Exploring the Keys
Finally, I decided to get out of Los Angeles to discover the highlights of Highway 1 and the Florida Keys 5 Highlights.
Growing up on the Westside of Los Angeles I had access to some of the most classic and iconic beaches in America. You’ve probably heard the Beach Boys’ song “Surfin’ U.S.A.” In it, they mention Ventura County line, Trestles, Manhattan (Beach), Pacific Palisades, Sunset, and Redondo Beach. Well, Pacific Palisades was my hometown and the other spots were well-known to me. I probably had sand from all of them littering the trunk of my car. So, it’s not much of a surprise that when you’ve got a good thing goin’ with the sun, sand, and the surf, you tend to stay put.
For years my brother, an excellent snorkeler, has been going to the Florida Keys to vacation. Well, finally, at age 59, I decided to get out of Los Angeles after the second mandatory Covid-19 shutdown was issued for Los Angeles County. He joined me on the trip in February 2021, promising to show me the highlights of Highway 1 – the one on the East Coast, not the Pacific Coast Highway 1 that we grew up driving.
We got fabulous low-priced, first-class airfare to Miami, spent the night at the conveniently located Courtyard by Marriott in Coconut Grove and then early the next morning hit the Dixie Highway for the drive to Key West.
Stop 1 – The first stop was the John Pennekamp Coral Reef State Park in Key Largo (located at mile market 102.5). This interesting spot was established in 1963 as the first undersea park in the U.S. We dove into the warm, clear water and snorkeled in a lovely little bay, looking at wartime artifacts sunk to help create coral growth. Convenient outdoor showers and restrooms allowed us to clean off after our swim.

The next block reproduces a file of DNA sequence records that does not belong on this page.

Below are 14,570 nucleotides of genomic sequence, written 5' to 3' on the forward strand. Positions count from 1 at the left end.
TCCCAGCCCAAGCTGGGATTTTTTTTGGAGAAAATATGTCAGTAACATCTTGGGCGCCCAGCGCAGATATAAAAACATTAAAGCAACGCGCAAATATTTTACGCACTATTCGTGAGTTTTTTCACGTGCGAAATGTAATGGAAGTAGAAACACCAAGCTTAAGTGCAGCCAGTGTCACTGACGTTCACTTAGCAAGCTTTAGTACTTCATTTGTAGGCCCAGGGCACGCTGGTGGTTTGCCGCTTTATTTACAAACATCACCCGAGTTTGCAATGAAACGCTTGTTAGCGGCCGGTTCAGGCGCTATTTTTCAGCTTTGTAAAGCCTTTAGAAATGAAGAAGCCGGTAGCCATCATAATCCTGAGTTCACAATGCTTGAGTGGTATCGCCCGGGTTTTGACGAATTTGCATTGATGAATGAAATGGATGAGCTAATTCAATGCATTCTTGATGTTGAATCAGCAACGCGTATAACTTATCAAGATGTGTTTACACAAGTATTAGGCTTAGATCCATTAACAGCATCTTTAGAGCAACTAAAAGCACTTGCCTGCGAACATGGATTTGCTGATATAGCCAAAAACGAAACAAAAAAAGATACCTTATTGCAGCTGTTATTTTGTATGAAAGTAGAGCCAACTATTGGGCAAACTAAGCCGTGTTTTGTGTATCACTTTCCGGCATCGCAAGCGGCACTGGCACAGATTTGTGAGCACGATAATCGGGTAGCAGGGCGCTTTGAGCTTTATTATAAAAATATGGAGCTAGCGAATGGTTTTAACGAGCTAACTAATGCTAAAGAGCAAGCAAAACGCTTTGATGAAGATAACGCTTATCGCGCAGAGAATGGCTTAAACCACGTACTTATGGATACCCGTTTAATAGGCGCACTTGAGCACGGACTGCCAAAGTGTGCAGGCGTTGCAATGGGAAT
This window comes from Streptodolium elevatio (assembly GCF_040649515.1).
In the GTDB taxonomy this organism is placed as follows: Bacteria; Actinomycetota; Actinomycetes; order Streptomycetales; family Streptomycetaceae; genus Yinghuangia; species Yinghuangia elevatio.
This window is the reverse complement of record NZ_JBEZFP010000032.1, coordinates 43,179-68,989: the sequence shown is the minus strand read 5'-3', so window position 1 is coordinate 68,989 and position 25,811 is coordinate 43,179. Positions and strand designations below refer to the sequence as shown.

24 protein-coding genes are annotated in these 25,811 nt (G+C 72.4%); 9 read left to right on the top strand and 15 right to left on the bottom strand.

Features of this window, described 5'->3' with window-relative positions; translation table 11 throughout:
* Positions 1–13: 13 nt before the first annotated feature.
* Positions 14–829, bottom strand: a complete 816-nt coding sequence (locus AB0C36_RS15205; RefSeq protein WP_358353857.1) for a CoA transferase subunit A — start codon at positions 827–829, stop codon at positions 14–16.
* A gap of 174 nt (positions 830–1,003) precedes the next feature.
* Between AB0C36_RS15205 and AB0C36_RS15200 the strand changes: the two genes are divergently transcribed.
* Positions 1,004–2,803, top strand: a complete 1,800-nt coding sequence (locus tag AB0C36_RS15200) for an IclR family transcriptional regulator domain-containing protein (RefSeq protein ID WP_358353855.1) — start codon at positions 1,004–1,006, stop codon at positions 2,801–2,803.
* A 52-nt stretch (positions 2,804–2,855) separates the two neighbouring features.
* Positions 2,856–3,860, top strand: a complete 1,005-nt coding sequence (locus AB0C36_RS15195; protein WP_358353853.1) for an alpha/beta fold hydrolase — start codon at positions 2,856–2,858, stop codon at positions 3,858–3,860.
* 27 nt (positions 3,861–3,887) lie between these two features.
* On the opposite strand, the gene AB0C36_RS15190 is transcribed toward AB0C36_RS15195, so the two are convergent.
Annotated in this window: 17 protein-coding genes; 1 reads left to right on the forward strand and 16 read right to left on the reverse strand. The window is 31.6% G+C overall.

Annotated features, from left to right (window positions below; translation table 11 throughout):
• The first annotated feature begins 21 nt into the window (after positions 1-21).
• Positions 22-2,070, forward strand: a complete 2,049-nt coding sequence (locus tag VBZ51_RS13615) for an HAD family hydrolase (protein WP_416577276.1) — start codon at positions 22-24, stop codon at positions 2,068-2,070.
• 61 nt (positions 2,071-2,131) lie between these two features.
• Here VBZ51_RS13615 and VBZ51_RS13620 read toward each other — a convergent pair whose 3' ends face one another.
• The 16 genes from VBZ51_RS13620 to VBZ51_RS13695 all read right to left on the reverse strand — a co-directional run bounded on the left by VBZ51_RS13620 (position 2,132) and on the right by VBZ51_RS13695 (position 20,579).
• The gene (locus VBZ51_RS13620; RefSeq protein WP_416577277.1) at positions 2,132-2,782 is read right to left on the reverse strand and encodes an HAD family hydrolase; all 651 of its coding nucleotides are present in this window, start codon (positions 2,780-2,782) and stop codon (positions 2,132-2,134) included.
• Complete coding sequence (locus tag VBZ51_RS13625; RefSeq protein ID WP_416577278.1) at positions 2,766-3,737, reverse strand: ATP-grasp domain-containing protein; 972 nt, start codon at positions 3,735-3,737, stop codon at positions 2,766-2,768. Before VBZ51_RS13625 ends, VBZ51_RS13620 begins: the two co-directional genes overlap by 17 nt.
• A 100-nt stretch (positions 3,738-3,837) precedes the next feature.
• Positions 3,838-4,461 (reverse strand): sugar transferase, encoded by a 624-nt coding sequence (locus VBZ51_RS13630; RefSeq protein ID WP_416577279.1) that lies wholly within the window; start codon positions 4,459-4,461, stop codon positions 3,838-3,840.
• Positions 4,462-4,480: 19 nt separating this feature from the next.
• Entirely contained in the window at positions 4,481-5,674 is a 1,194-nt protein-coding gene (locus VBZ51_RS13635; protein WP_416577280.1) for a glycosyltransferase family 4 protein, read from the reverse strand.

Stop 2 – While still damp from our morning swim, we stopped at the darling Island Bay Resort in Tavernier (mile marker 92.5), a favorite spot of my brother’s, for a look-see. Located on its own private beach with a boat dock, there are 10 cottages nestled in lush tropical trees and plants, each with its own deck with chairs and umbrella. It is a very quiet place to unwind and is halfway between Key Largo and Islamorada. I can definitely envision a return trip to just this spot for a few nights.
Stop 3 – We stopped for lunch at Mile Marker 88 which is both a restaurant and a serene beach. A bit of a tourist spot, it is still a great place to eat outdoors either at tables on the sand or under the giant thatched roof that shelters tables from the sun. The restaurant features live music and hardy sandwiches and cocktails.
Stop 4 – We cruised on down through the rest of the keys with beautiful views from the 7 Mile Bridge. Once we arrived in Key West we headed directly to The Best Western Hibiscus, a lovely hotel surrounded by swaying palms and palmetto plants featuring the original hotel name – Hibiscus – in art deco lettering above the lobby building. (1313 Simonton St.). We were impressed with the very large rooms and its location near the southernmost point of the state and Duval Street (where much of the action is!) makes it a great location for a car-free exploration of Key West.
1. Ernest Hemingway’s Home and Museum – Before I did anything else in Key West, I had a late afternoon visit to the home of this great author, whose life experiences I much admired. Located at 907 Whitehead Street, this oasis surrounded by a formidable wall and tall trees swaying in the breeze is home to some 60 polydactyl cats (cats having 6 toes), descendants from the original polydactyl cat Snow White that was a Hemingway family pet. Guided tours are available and no reservations are required.